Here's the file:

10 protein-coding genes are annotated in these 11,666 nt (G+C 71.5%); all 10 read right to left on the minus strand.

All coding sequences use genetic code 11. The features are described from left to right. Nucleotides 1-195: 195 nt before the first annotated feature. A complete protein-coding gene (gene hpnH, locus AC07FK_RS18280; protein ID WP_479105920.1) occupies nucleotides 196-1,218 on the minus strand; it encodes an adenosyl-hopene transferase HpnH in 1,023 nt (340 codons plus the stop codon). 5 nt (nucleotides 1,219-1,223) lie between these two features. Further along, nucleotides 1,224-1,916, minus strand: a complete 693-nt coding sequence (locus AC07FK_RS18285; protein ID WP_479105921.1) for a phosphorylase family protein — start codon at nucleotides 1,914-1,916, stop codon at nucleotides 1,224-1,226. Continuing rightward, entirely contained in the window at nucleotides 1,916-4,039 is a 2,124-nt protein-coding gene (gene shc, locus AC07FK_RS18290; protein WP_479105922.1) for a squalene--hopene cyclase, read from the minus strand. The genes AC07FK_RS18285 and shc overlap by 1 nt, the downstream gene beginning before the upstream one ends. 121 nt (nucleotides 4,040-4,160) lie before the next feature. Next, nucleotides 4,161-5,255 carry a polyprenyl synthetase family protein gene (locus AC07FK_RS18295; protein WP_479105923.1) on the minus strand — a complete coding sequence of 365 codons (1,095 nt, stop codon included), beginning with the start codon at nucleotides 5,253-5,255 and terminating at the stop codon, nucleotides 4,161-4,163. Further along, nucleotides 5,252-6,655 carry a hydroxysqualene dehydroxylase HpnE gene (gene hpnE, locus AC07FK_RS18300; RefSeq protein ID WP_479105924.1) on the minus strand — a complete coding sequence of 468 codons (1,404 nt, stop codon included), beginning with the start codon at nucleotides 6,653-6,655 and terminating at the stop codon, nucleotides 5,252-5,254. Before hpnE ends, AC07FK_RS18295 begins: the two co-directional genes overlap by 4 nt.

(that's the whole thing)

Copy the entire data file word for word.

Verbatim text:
10 protein-coding genes are annotated in these 11,666 nt (G+C 71.5%); all 10 read right to left on the minus strand.

All coding sequences use genetic code 11. The features are described from left to right. Nucleotides 1-195: 195 nt before the first annotated feature. A complete protein-coding gene (gene hpnH, locus AC07FK_RS18280; protein ID WP_479105920.1) occupies nucleotides 196-1,218 on the minus strand; it encodes an adenosyl-hopene transferase HpnH in 1,023 nt (340 codons plus the stop codon). 5 nt (nucleotides 1,219-1,223) lie between these two features. Further along, nucleotides 1,224-1,916, minus strand: a complete 693-nt coding sequence (locus AC07FK_RS18285; protein ID WP_479105921.1) for a phosphorylase family protein — start codon at nucleotides 1,914-1,916, stop codon at nucleotides 1,224-1,226. Continuing rightward, entirely contained in the window at nucleotides 1,916-4,039 is a 2,124-nt protein-coding gene (gene shc, locus AC07FK_RS18290; protein WP_479105922.1) for a squalene--hopene cyclase, read from the minus strand. The genes AC07FK_RS18285 and shc overlap by 1 nt, the downstream gene beginning before the upstream one ends. 121 nt (nucleotides 4,040-4,160) lie before the next feature. Next, nucleotides 4,161-5,255 carry a polyprenyl synthetase family protein gene (locus AC07FK_RS18295; protein WP_479105923.1) on the minus strand — a complete coding sequence of 365 codons (1,095 nt, stop codon included), beginning with the start codon at nucleotides 5,253-5,255 and terminating at the stop codon, nucleotides 4,161-4,163. Further along, nucleotides 5,252-6,655 carry a hydroxysqualene dehydroxylase HpnE gene (gene hpnE, locus AC07FK_RS18300; RefSeq protein ID WP_479105924.1) on the minus strand — a complete coding sequence of 468 codons (1,404 nt, stop codon included), beginning with the start codon at nucleotides 6,653-6,655 and terminating at the stop codon, nucleotides 5,252-5,254. Before hpnE ends, AC07FK_RS18295 begins: the two co-directional genes overlap by 4 nt.